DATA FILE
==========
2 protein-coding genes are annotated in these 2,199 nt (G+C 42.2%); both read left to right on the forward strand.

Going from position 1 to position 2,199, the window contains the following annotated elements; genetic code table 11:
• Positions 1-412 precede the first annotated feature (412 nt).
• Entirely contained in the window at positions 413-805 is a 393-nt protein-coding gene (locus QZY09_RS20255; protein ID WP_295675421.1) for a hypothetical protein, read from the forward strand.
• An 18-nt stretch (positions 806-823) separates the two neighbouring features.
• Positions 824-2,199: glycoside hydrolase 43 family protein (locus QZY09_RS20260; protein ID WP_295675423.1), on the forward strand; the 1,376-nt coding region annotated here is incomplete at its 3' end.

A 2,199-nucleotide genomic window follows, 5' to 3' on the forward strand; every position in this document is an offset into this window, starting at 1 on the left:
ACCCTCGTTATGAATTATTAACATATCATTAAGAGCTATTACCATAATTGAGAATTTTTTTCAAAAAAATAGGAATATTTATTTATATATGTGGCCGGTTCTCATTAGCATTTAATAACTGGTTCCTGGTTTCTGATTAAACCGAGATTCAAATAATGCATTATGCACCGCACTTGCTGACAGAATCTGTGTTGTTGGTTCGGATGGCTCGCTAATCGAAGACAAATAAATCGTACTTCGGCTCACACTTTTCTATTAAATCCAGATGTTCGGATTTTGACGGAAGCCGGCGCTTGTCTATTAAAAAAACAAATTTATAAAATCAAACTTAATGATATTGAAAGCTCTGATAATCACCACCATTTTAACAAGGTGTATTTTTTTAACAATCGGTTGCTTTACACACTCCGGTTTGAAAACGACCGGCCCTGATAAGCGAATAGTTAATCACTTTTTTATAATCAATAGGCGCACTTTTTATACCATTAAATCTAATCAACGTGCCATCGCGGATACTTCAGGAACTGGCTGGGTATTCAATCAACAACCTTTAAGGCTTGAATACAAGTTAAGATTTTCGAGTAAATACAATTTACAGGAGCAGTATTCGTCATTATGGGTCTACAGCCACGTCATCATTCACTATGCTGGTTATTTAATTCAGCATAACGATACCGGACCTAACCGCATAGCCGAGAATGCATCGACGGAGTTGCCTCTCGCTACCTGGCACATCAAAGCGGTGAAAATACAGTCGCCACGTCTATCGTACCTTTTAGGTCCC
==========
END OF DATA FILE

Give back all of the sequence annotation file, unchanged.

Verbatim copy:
2 protein-coding genes are annotated in these 2,199 nt (G+C 42.2%); both read left to right on the forward strand.

Going from position 1 to position 2,199, the window contains the following annotated elements; genetic code table 11:
• Positions 1-412 precede the first annotated feature (412 nt).
• Entirely contained in the window at positions 413-805 is a 393-nt protein-coding gene (locus QZY09_RS20255; protein ID WP_295675421.1) for a hypothetical protein, read from the forward strand.
• An 18-nt stretch (positions 806-823) separates the two neighbouring features.
• Positions 824-2,199: glycoside hydrolase 43 family protein (locus QZY09_RS20260; protein ID WP_295675423.1), on the forward strand; the 1,376-nt coding region annotated here is incomplete at its 3' end.

A 2,199-nucleotide genomic window follows, 5' to 3' on the forward strand; every position in this document is an offset into this window, starting at 1 on the left:
ACCCTCGTTATGAATTATTAACATATCATTAAGAGCTATTACCATAATTGAGAATTTTTTTCAAAAAAATAGGAATATTTATTTATATATGTGGCCGGTTCTCATTAGCATTTAATAACTGGTTCCTGGTTTCTGATTAAACCGAGATTCAAATAATGCATTATGCACCGCACTTGCTGACAGAATCTGTGTTGTTGGTTCGGATGGCTCGCTAATCGAAGACAAATAAATCGTACTTCGGCTCACACTTTTCTATTAAATCCAGATGTTCGGATTTTGACGGAAGCCGGCGCTTGTCTATTAAAAAAACAAATTTATAAAATCAAACTTAATGATATTGAAAGCTCTGATAATCACCACCATTTTAACAAGGTGTATTTTTTTAACAATCGGTTGCTTTACACACTCCGGTTTGAAAACGACCGGCCCTGATAAGCGAATAGTTAATCACTTTTTTATAATCAATAGGCGCACTTTTTATACCATTAAATCTAATCAACGTGCCATCGCGGATACTTCAGGAACTGGCTGGGTATTCAATCAACAACCTTTAAGGCTTGAATACAAGTTAAGATTTTCGAGTAAATACAATTTACAGGAGCAGTATTCGTCATTATGGGTCTACAGCCACGTCATCATTCACTATGCTGGTTATTTAATTCAGCATAACGATACCGGACCTAACCGCATAGCCGAGAATGCATCGACGGAGTTGCCTCTCGCTACCTGGCACATCAAAGCGGTGAAAATACAGTCGCCACGTCTATCGTACCTTTTAGGTCCC